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George Meisinger

George Meisinger

Role: President, Chafer Theological Seminary
  • Founder, President and Faculty member of Chafer Theological Seminary
  • Professor of Systematic Theology B.A. (Biola University)
  • Th.M. in Old Testament Literature and Exegesis (Dallas Theological Seminary)
  • D.Min. in Biblical Studies (Western Seminary)
  • Ph.D. studies (Trinity Theological Seminary)
  • Former pastor and professor
Wed, Mar 12, 2008
Passage: 1 Peter 2:11-12
Series: 2008 Chafer Theological Seminary Bible Conference
Duration: 1 hr 12 mins 54 secs

Dr. Meisinger's infamous "Stop it!" message.

The subject developed in 1 Peter 2:11-3:12 is that believers should submit to various God-appointed authorities in their lives to witness effectively to unbelievers.

Why does Peter make an issue out of submission? Don’t we have liberty in Christ? Has not the Lord freed us from the Law? Yes, He has. Nevertheless, our exercise of liberty is neither an absolute nor our highest calling. The world needs to see us reflect God’s grace and that high calling sometimes requires the suspension of our liberty for their sakes. The only place unbelievers will see “grace in action” and thus be drawn to the Lord is in our appropriate submissive conduct. God uses His people as reflectors of His grace, but we have to prepare ourselves to live accordingly. ...

The Chafer Theological Seminary update slides are available on the notes link below.

Wed, Mar 11, 2009
Series: 2009 Chafer Theological Seminary Bible Conference
Duration: 1 hr 18 mins 1 sec

This paper presents the position that 1 Corinthians 15 contains an adequate gospel message enabling one to be born again.

From biblical theology, we learn that the saving gospel message is a unit, a single whole. Like a cut-diamond, it is an entity possessing multiple facets. One apostle presents one facet, while another presents a different facet. Of course, the divine Author superintended every word that flowed from their quills. ...

You can find Dr. Meisinger's Gospel Model from 1 Corinthians 15:1-19 by clicking on the slideshow link below.

Tue, Mar 08, 2011
Passage: Romans 6:1-23
Series: 2011 Chafer Theological Seminary Bible Conference
Duration: 1 hr 17 mins 14 secs

Words such as “sanctification” and “holy” translate the Greek word group (see below) that means “to set apart,” with different nuances depending on context. To be sanctified or holy is to be set apart either from evil, or set apart to do good works.1 Speaking of believers in the Church dispensation, the New Testament uses sanctification three ways:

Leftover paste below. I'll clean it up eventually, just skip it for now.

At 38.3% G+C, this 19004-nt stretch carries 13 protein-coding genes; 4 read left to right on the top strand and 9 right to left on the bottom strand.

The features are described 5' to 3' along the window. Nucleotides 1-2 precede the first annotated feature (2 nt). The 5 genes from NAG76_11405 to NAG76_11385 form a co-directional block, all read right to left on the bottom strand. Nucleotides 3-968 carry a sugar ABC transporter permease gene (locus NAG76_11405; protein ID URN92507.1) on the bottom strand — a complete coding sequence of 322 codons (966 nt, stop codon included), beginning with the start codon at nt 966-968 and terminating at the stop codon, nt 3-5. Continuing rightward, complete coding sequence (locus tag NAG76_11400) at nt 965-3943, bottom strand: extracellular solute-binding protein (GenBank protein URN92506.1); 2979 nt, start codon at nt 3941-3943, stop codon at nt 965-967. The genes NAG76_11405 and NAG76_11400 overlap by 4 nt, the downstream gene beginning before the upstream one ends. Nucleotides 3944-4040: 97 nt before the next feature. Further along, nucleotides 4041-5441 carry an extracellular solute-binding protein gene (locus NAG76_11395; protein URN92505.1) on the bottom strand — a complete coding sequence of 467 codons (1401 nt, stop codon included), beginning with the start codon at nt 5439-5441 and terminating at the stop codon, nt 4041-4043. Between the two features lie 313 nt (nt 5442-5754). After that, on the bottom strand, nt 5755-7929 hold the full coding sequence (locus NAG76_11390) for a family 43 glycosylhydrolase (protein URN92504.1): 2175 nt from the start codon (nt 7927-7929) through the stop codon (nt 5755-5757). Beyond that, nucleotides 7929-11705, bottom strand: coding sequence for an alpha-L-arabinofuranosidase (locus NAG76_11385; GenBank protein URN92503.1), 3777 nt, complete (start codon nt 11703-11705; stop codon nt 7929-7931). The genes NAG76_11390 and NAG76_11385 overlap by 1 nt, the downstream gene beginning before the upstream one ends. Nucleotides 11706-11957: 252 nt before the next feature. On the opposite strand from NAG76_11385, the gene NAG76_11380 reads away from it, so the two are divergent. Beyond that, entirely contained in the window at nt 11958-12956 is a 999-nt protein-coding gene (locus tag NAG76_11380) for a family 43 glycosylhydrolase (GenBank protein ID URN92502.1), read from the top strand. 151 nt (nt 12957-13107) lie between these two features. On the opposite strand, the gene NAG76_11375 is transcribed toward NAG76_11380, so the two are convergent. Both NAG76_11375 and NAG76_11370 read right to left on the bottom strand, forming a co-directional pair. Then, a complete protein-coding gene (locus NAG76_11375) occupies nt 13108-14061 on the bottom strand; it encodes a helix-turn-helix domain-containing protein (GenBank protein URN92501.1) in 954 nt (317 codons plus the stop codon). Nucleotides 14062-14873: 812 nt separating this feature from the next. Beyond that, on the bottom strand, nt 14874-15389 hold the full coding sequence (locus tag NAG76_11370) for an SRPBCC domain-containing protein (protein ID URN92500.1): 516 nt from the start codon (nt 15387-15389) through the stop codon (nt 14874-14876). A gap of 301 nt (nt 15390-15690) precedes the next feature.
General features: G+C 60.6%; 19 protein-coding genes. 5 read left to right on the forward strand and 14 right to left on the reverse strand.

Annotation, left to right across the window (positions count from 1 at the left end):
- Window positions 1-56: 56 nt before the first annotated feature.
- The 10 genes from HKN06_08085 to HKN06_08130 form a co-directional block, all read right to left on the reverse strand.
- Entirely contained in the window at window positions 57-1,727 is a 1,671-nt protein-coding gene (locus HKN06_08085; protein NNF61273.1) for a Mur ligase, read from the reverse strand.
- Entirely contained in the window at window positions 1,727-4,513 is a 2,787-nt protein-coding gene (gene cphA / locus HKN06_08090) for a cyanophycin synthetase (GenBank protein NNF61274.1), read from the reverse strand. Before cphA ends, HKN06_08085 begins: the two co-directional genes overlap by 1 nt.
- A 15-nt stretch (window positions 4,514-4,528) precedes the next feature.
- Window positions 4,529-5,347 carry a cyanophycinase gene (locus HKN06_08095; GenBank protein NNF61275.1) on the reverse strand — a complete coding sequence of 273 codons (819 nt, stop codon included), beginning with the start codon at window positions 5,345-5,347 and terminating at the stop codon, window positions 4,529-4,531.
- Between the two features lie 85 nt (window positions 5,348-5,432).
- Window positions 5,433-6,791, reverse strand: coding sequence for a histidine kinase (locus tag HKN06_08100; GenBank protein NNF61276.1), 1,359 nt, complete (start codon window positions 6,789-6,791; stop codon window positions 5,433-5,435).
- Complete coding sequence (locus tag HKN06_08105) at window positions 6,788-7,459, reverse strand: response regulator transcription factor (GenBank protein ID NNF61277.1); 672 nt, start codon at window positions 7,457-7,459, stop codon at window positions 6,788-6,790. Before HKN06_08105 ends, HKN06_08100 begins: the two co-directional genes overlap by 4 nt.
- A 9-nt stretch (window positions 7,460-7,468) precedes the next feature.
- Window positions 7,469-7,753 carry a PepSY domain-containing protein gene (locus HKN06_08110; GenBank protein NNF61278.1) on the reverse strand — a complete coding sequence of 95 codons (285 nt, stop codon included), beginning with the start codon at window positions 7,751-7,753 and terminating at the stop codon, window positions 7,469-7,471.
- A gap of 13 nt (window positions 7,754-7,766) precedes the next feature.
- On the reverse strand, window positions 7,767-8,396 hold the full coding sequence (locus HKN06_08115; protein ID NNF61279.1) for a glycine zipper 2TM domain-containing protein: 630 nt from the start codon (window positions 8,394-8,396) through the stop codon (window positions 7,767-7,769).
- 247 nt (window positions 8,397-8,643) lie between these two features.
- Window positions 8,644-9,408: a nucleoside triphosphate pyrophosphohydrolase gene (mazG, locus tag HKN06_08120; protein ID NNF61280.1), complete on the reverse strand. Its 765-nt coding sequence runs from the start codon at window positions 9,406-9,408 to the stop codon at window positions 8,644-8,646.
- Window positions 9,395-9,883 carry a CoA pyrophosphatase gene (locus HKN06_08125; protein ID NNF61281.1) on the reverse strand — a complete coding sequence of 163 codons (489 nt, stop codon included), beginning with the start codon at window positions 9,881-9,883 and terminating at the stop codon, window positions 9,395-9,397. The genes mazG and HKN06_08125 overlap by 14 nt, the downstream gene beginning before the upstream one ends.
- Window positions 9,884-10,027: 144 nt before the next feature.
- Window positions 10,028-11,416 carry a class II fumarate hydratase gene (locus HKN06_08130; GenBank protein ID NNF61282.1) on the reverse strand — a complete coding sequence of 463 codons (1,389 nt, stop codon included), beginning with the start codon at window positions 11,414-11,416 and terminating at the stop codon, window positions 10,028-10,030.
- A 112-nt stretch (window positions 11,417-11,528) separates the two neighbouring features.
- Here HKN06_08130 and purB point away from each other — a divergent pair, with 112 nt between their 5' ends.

1) Positional, which speaks of how God, by the baptism of the Spirit, sets apart each born again person into Union with Christ (1 Corinthians 1:2, 30; 2 Thessalonians 2:13; 1 Peter 1:2; Hebrews 10:10).

2) Experiential sanctification [aka progressive], which addresses how a believer becomes more-and-more set apart to doing God’s will (1 Thessalonians 4:3-4; Hebrews 12:14; 2 Corinthians 7:1).

3) Ultimate or final sanctification that speaks of when a believer is set-apart from mortality to immortality, which is to resurrected life in heaven (Ephesians 1:4; 5:27; Jude 24; cf., Romans 8:29; 1 John 3:1-3; Revelation 22:11). ...

Sun, Jul 24, 2011
Passage: 2 Peter 1:1-4
Series: 2011 George Meisinger
Duration: 1 hr 3 mins 27 secs
Tue, Mar 13, 2012
Series: 2012 Chafer Theological Seminary Bible Conference
Duration: 1 hr 30 mins 43 secs

The idea of treason appears several times in the Bible, denoting an attempt to overthrow the ruling authority to whom one owes allegiance.

1. In 1 Samuel 24:11, David assures King Saul that he has not plotted “treason” against the king.

2. In 2 Kings 11:14 (|| 2 Ch. 23:13) Queen Athaliah cries out “Treason! Treason!” when she discovers that the priests had crowned a new king, her grandson, Joash.

3. In Ezekiel 17:20, God warns the Israelites that He will severely punish them for “treason … committed against [Him].” ...

Mon, Mar 04, 2013
Passage: Ezekiel
Series: 2013 Chafer Theological Seminary Bible Conference
Duration: 1 hr 16 mins 39 secs

The question to address is, “Should we examine the Old Testament for guidance regarding pastors/shepherds in the Church Dispensation?” We need not conjecture for the New Testament unequivocally answers the question.

Where does this lead us? The Old Testament is “for our learning,” delivers “examples” and “admonition,” as well as “doctrine, reproof, correction, and instruction in righteousness.” In addition, it is “reliable” not causing disappointment, thus we should “pay attention.” And all this to what end?—that teaching pastors may become fully equipped for every good work, such as shepherding a flock with patience and hope.